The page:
Acupuncture and Herbal Medicine can help nip your current flare up of winter time allergies in the bud and strengthen your body’s immune system to reduce and prevent symptoms from occurring in the spring. Many patients find that their sinuses open within minutes of an acupuncture session!
In the morning:
Facial Cleanse & Sinus Rinse
See instructions at the bottom of this document.
Think before opening Windows: Trees and grass pollen that cause spring allergies can blow into your house even if you open your windows even a crack,
CranioSacral Therapy (CST) is a gentle touch, not using more then five grams of pressure about the weight of a nickel. This very light touch is what sets it apart from regular massage or bodywork. Our bodies are interconnected and when one part is not functioning or moving correctly, it starts to influence the rest of our functions leading to pain and discomfort. CST can help upwind and release the bodies discomfort allowing space for the body to heal. Our bodies are self healing mechanisms. The job of your craniosacral therapist is to allow the space for your body to unwind and self-heal.
NUMBER ONE: Check-in on your B Vitamin needs. Why? Taking a good B Vitamin complex throughout the month will help reduce the symptoms of PMS. Estrogens, including oral birth control pills or hormone replacement, deplete B vitamins. Depletion can take a toll on the body because we need B vitamins for multiple functions. Vitamin B6 specifically helps to boost the production of serotonin. When serotonin is low, women experience depression, poor memory and poor sleep (which we often see in PMS). In the liver, B Vitamins contribute to detoxification of environmental pollutants, medications and excess estrogens. Having a busy lifestyle, high exercise output, stress, and alcohol consumption all deplete our B’s. Even if a woman is not taking an estrogen hormone, she likely needs them! Make sure to ask your provider about doses.
There’s nothing better than the holidays: enjoying libations, goodies and rich meals together with friends and family. However, add-in the hustle and bustle of the season, stresses and responsibilities and before long, we are getting bogged down. Did you know that the average weight gain per season is 7 to 10 pounds? With that added weight comes stored toxins and increased oxidative stress which can set you up for future disease. But don’t despair! You can enjoy the fun and festivities and mitigate some of this damage by incorporating just a few affordable and easy-to-implement tricks. You will set yourself up to be your best healthiest self for the start of the new year.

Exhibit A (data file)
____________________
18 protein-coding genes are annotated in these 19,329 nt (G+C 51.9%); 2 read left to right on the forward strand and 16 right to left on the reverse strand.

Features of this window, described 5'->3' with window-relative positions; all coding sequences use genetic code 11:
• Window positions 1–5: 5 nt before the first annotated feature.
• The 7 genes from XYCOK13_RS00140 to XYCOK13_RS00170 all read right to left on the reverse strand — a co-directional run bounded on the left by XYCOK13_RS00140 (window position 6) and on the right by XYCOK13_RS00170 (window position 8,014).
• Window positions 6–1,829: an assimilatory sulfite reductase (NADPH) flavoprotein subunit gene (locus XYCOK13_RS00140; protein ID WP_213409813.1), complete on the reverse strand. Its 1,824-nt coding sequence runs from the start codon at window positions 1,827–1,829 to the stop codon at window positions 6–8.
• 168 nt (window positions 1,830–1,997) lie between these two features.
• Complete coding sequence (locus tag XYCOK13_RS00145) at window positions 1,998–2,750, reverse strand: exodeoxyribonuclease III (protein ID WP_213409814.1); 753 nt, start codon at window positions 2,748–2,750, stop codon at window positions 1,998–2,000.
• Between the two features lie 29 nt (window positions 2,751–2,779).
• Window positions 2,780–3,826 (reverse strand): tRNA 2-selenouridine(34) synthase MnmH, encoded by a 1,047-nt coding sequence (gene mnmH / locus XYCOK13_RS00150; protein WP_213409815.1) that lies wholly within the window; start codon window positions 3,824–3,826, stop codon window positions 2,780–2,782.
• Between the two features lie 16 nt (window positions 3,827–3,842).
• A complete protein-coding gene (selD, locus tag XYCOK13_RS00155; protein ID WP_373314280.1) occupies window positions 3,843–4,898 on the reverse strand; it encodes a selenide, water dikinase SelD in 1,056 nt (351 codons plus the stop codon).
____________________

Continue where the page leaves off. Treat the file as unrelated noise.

- 1 large banana
- 1.5 cups milk - I like to use a coconut/hemp milk blend
- 1-2 raw egg yolks (you can use the separated whites in a scramble)
- 1 Tbs heaping nut butter - sunbutter, cashew or almond butter
- 1 tsp chai spice blend: 30% cinnamon, 30% ginger, 15% nutmeg, 15% cardamom, 10% clove (if you want to make it yourself, or just add a pinch of each.)
- 1/2 avocado
- 1 Tbs hydrolyzed collagen - collagen is great for joint health and reproductive health, high in amino acids that are difficult to find in other food sources. Your hair, nails, skin, muscles and ligaments will thank you.
- Cod Liver Oil - good source of vitamins A, D and K, as well as omega-3 fatty acids
- 1 tsp ashwagandha powder - adaptogen herb that supports a healthy immune system
- 1 Tbs pumpkin butter or puree, just because it's tasty
- 1 tsp cacao nibs
A couple of weeks ago, I posted about cold & flu prevention, but lets face it, sometimes we get sick. If you are like me and have a child in preschool, maybe it happens more often then you want to admit. Here are some tips for bouncing back fast and fortified.
· Vitamin C is a potent antioxidant found in many foods, especially brightly colored fruits and vegetables. It can greatly speed recovery from colds or flus. In terms of supplementation, avoid synthetic ascorbic acid if possible in favor of mixed flavonoids or acerola powder. (Vitamins are consistently better in their complex packages, rather than as an isolate.)
Lets start by clarifying one thing - the body does not have an immune system, the body is an immune system, many parts working together for continued health. There are a lot of variables to consider – the lymphatic system, which is rich with white blood cells, the skin and mucous membranes, the hypothalamus, which regulates body temperature. So, like with most things, Chinese medicine uses a “whole systems” approach to treatment. You can use this approach yourself, by first thinking about what you can do for the health of your whole system: